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Staunton, Virginia — The American South (Mid-Atlantic)
The Barger House
The War's Lasting Effects
 
The Barger House Marker Photo, Click for full size
By Bill Coughlin, August 20, 2012
1. The Barger House Marker
 
Inscription. Relocated from its original site approximately fifty miles to the south on Little Patterson’s Creek in Botetourt County, Virginia, the Barger home, immediately in front of you, is an operational pre-Civil War farmstead from the Valley of Virginia. It is representative of the average agricultural livelihoods of common soldiers and noncombatant farmers in this region.

Because of his age, John Barger did not serve in the war, but two of his sons and a brother did fight for the Confederacy. His sons and brother survived the hostilities. The true test of the war, however, for the Barger family, fell in the area of finance. Prior to the war, Barger borrowed money from his family and the bank of Fincastle to purchase land and finance his farm. When t he prices of agricultural goods plummeted in the wake of war, he was unable to pay his debts, and on May 7, 1869, filed for bankruptcy. Two and a half years later, the District Court of the United States for the Eastern District of Virginia foreclosed on the property, a fate shared by many others in postwar Virginia. It is not clear how Barger fared financially after the event. However, by the 1880’s, a niece and her husband purchased the farmstead and heirs continued to reside on the property well into the latter part of the 20th century.

(Sidebar):
According to the 1860
 
The Barger House Marker Photo, Click for full size
By Robert H. Moore, II, March 4, 2009
2. The Barger House Marker
 
census, on the eve of the Civil War, the population of the ten county area from Harpers Ferry to Rockbridge County consisted of 26,410 slaves or 18 percent of the total population of the Shenandoah Valley. Fewer than 4,040 or 4 percent of the Valley’s population of 121,194 whites and free blacks were slaveholders. Additionally, more than 4,593 free blacks made up 3 percent of the population of the area and were involved in critical trade throughout the Valley.

Although no slaves worked on the Barger farmstead prior to the war, two blacks, “Law & wife Mell,” were listed as residents with the Barger family in the 1860 census. Little is known of their relations with the Barger family or what happened to them afterward.
 
Erected 2002 by The Shenandoah Valley Battlefields Foundation, Virginia Civil War Trails, and the Frontier Culture Museum of Virginia.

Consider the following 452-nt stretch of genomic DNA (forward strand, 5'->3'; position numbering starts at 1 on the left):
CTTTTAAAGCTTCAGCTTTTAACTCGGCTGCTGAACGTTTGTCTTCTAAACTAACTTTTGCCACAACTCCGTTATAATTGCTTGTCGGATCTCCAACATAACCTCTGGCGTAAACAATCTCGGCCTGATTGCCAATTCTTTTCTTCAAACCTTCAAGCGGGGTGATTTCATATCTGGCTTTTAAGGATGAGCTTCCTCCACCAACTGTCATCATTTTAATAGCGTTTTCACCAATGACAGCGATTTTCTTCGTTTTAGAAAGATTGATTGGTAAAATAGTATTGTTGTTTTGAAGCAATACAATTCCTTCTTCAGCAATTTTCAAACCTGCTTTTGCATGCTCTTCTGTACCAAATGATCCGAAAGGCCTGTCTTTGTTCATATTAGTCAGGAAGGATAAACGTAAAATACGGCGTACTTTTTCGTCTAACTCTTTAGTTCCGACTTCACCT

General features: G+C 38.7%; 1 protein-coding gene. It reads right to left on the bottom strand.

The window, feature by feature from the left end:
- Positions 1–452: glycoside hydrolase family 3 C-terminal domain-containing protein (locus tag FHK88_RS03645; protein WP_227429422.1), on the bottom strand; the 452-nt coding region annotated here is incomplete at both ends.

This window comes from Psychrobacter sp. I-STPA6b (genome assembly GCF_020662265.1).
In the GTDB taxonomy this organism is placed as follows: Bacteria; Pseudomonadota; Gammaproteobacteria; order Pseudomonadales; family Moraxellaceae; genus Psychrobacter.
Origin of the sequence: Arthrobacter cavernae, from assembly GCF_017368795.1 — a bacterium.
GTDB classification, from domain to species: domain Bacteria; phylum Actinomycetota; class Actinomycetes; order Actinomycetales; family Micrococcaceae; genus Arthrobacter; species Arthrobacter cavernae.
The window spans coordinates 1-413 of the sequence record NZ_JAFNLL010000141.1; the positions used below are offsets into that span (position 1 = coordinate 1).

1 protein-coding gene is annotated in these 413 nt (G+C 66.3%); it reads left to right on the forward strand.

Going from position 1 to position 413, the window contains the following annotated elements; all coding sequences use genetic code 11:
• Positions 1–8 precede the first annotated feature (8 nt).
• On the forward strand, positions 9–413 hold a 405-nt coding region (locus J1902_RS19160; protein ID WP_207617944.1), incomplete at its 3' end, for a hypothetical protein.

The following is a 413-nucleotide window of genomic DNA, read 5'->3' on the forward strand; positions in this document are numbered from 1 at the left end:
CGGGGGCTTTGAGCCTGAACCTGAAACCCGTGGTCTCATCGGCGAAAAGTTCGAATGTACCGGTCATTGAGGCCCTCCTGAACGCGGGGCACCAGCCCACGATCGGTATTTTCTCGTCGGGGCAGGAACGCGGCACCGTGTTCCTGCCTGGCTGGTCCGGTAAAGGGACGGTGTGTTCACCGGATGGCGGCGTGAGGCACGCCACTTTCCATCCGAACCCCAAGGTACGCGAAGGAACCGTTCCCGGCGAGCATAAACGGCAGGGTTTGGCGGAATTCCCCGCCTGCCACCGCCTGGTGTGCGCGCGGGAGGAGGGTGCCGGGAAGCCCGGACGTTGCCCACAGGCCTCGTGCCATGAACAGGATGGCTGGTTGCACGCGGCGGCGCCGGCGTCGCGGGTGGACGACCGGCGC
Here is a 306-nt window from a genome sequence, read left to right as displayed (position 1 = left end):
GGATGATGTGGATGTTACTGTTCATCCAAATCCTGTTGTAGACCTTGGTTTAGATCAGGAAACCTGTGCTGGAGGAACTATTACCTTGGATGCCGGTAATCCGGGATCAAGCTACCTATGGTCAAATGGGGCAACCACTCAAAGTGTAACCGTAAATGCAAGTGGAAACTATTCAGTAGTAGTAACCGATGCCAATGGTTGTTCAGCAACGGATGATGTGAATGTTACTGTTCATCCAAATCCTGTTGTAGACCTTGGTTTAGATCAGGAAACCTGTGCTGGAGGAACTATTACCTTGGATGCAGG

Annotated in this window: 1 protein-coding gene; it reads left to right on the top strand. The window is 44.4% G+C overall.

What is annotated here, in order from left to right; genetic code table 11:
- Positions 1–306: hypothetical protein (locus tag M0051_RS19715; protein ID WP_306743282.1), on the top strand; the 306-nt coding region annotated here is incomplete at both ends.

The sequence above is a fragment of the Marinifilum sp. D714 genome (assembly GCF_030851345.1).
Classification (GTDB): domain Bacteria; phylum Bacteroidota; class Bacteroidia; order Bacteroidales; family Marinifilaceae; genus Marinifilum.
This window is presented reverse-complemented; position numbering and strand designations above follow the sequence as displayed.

Marker series. This marker is included in the Virginia Civil War Trails marker series.
 
Location. 38° 7.692′ N, 79° 2.645′ W. Marker is in Staunton, Virginia. Marker is on Avenue of Trees, on the left when traveling south. Click for map. Marker is located on the grounds of the Frontier Culture Museum of Virginia. While no admission fee is necessary to see the marker, the Barger House and farm is part of the outdoor museum exhibit and requires payment of the admission fee. Marker is in this post office area: Staunton VA 24401, United States of America.
 
The Barger House Marker Photo, Click for full size
By Bill Coughlin, August 20, 2012
3. The Barger House Marker
 

 
Other nearby markers. At least 8 other markers are within 2 miles of this marker, measured as the crow flies. Great Indian Warrior Trading Path (approx. 0.4 miles away); Avenue of Trees (approx. 0.4 miles away); First Settler's Grave (approx. 0.4 miles away); United States National Military Cemetery - Staunton (approx. 0.9 miles away); Birthplace of Woodrow Wilson (approx. 1.4 miles away); The Virginia School for the Deaf and the Blind (approx. 1.7 miles away); Dr. William Fleming (approx. 2 miles away); Staunton (approx. 2 miles away). Click for a list of all markers in Staunton.
 
Regarding The Barger House. In the lower left is a photo of The Barger House prior to relocation. In the center is a drawing titled "Reception in Staunton” by Porte Crayon (David Strother). In the lower center is a photo of a soldier captioned, The Valley contributed more than 60 percent of its eligible men to the war. To the lower right is a photo captioned, Valley women such as the Buck sisters were often among those left behind by soldiers to deal with the war on the home front. Also on the right is a map of the Shenandoah Valley indicating points of interest.
 
Additional keywords. Frontier Culture Museum of Virginia
 
The Barger House Marker Photo, Click for full size
By Robert H. Moore, II, March 4, 2009
4. The Barger House Marker
 
 
The Barger House Photo, Click for full size
By Robert H. Moore, II, March 4, 2009
5. The Barger House
 
Credits. This page originally submitted on March 4, 2009, by Robert H. Moore, II of Winchester, Virginia. This page has been viewed 1,170 times since then. Photos:   1. submitted on August 24, 2012, by Bill Coughlin of North Arlington, New Jersey.   2. submitted on March 4, 2009, by Robert H. Moore, II of Winchester, Virginia.   3. submitted on August 24, 2012, by Bill Coughlin of North Arlington, New Jersey.   4, 5. submitted on March 4, 2009, by Robert H. Moore, II of Winchester, Virginia. • Craig Swain was the editor who published this page.
 
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